1. The AD9833 output isn't biased to ground. The midpoint of the signal is elsewhere, somewhere around 0.3ish volts. This means that simply putting in the output to IN+ and GND to IN- won't work. EDIT: It will still give you a sine, just one thats at some other bias. If that doesnt matter to you, go ahead.

  2. If you want a signal biased to ground, one option to get around this is to use a high pass filter with a really low cutoff frequency or AC couple the signal (which are usually effectively the same thing). This will give you something that is better biased to ground, but the biasing will not be perfect unless you have a very effective filtering circuit. The 24MHz you're using to the run the 9833 will show up on the output and a frequency this high is likely to get rectified along the chain and produce a small additional DC offset. There are other sources of potential DC offset. What this means is that your PGA output won't be a clean sine wave.

  3. The bias point of the 9833, which, by all rights, should be the IN- to your PGA, isn't accessible in any way. You could try the reverse of the approach of 2, where a low pass filter with a really low cutoff frequency could be used to generate something close to the bias point of the sine wave.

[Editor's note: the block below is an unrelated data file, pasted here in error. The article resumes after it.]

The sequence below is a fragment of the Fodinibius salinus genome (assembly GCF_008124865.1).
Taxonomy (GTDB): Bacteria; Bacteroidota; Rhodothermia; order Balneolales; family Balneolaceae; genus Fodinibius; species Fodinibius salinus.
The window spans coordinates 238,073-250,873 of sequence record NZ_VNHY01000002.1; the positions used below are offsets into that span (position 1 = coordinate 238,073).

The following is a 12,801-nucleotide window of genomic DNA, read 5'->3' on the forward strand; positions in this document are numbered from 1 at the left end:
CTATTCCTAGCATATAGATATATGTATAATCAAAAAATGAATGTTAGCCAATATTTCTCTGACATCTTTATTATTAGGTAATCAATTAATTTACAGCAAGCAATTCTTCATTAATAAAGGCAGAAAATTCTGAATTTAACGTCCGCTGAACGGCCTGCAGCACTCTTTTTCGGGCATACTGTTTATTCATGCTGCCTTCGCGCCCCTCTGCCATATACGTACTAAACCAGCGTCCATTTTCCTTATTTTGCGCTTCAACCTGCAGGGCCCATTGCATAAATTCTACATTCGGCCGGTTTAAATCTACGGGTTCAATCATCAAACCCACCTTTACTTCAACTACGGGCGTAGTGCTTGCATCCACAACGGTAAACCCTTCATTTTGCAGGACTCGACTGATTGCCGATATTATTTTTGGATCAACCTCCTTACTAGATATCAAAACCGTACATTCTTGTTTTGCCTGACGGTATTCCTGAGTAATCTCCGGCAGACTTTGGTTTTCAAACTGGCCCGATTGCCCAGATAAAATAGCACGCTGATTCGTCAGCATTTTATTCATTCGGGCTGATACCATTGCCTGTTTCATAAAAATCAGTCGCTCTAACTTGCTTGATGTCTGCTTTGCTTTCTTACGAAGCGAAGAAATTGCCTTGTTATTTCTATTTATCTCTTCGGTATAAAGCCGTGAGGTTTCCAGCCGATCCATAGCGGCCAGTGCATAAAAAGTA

4. If you use 2. or 3, be careful if you use a PGA using a switched capacitor approach (the AD8521 is not one of those, so you should be fine using that). If you do use something with a switched capacitor input, though, there should be a buffer on whichever signal you filter.

Alternative approaches for achieving this sort of control exist. You can use certain DAC's, with the output of the 9833 going into the REF input of the DAC. Make sure that the DAC supports REF levels over the full range of the 9833 output voltage range (not all do). You could also use a digital potentiometer to scale the signal down to some level (which is essentially how some DACs do it anyway). Since it seems you need a high signal level, this would be followed by a fixed gain amplifier. This should easily be able to give you 8-12 bits of control.

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    \$\begingroup\$ I'm slightly confused now. The output from the AD9833 will be a sin wave with Vmin @ 38mV and Vmax @ .65V tying the V- input to ground and setting the gain to 2 (to account for the gain halving due to single ended mode) will, at Vmin produce a Vdiff across the input to the AD8251 of 38mV. Which is what will be observed at the output (due to gain of two being cancelled by a drop of 2 due to single-ended mode). When the input signal reaches Vmax the output of the AD8251 will be 0.65V. This is an exact copy of the input signal. I don't see the problem. . . \$\endgroup\$ – Tim Mottram May 15 '13 at 14:00
  • \$\begingroup\$ @TimMottram Yes, you are correct. I've edited the answer some. You can probably go ahead and use the diff amp if the flexibility is enough. \$\endgroup\$ – Chintalagiri Shashank May 15 '13 at 14:26
  • \$\begingroup\$ Just saw your edit. I am not concerned about a non ground bias. If it does become a problem I can alter that elsewhere. Thanks for all your help. :) \$\endgroup\$ – Tim Mottram May 15 '13 at 14:26